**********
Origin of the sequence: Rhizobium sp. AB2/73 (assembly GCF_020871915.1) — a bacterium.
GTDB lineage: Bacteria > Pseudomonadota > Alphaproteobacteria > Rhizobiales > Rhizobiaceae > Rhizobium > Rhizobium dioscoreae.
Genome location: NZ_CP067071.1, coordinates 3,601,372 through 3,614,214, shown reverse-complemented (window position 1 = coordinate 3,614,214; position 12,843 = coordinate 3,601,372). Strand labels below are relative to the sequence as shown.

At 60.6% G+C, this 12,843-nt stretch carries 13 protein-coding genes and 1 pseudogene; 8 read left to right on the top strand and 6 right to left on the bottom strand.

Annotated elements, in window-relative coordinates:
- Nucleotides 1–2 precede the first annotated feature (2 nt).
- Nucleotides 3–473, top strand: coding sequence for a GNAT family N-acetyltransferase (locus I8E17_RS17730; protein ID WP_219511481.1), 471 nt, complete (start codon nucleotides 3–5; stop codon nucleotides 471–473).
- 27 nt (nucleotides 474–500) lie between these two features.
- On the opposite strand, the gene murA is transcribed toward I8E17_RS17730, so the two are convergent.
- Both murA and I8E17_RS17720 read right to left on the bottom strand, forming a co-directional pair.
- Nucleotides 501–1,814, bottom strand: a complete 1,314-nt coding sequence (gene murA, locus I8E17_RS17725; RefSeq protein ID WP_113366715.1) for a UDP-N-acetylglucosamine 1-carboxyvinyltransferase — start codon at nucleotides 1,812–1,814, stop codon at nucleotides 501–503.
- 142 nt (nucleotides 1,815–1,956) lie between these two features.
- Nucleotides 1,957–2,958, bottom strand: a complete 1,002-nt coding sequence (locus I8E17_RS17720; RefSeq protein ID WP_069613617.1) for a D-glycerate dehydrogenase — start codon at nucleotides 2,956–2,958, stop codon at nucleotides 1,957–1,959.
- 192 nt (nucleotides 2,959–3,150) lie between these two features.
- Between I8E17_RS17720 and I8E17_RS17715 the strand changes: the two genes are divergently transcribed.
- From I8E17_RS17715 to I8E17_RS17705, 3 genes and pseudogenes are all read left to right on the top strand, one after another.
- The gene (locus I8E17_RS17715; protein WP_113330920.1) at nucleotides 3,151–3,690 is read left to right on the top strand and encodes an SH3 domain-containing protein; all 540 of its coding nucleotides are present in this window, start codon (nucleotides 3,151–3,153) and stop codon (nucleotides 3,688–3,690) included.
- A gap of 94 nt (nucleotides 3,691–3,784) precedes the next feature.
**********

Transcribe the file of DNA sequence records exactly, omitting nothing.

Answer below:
Origin of the sequence: Rhizobium sp. AB2/73 (assembly GCF_020871915.1) — a bacterium.
GTDB lineage: Bacteria > Pseudomonadota > Alphaproteobacteria > Rhizobiales > Rhizobiaceae > Rhizobium > Rhizobium dioscoreae.
Genome location: NZ_CP067071.1, coordinates 3,601,372 through 3,614,214, shown reverse-complemented (window position 1 = coordinate 3,614,214; position 12,843 = coordinate 3,601,372). Strand labels below are relative to the sequence as shown.

At 60.6% G+C, this 12,843-nt stretch carries 13 protein-coding genes and 1 pseudogene; 8 read left to right on the top strand and 6 right to left on the bottom strand.

Annotated elements, in window-relative coordinates:
- Nucleotides 1–2 precede the first annotated feature (2 nt).
- Nucleotides 3–473, top strand: coding sequence for a GNAT family N-acetyltransferase (locus I8E17_RS17730; protein ID WP_219511481.1), 471 nt, complete (start codon nucleotides 3–5; stop codon nucleotides 471–473).
- 27 nt (nucleotides 474–500) lie between these two features.
- On the opposite strand, the gene murA is transcribed toward I8E17_RS17730, so the two are convergent.
- Both murA and I8E17_RS17720 read right to left on the bottom strand, forming a co-directional pair.
- Nucleotides 501–1,814, bottom strand: a complete 1,314-nt coding sequence (gene murA, locus I8E17_RS17725; RefSeq protein ID WP_113366715.1) for a UDP-N-acetylglucosamine 1-carboxyvinyltransferase — start codon at nucleotides 1,812–1,814, stop codon at nucleotides 501–503.
- 142 nt (nucleotides 1,815–1,956) lie between these two features.
- Nucleotides 1,957–2,958, bottom strand: a complete 1,002-nt coding sequence (locus I8E17_RS17720; RefSeq protein ID WP_069613617.1) for a D-glycerate dehydrogenase — start codon at nucleotides 2,956–2,958, stop codon at nucleotides 1,957–1,959.
- 192 nt (nucleotides 2,959–3,150) lie between these two features.
- Between I8E17_RS17720 and I8E17_RS17715 the strand changes: the two genes are divergently transcribed.
- From I8E17_RS17715 to I8E17_RS17705, 3 genes and pseudogenes are all read left to right on the top strand, one after another.
- The gene (locus I8E17_RS17715; protein WP_113330920.1) at nucleotides 3,151–3,690 is read left to right on the top strand and encodes an SH3 domain-containing protein; all 540 of its coding nucleotides are present in this window, start codon (nucleotides 3,151–3,153) and stop codon (nucleotides 3,688–3,690) included.
- A gap of 94 nt (nucleotides 3,691–3,784) precedes the next feature.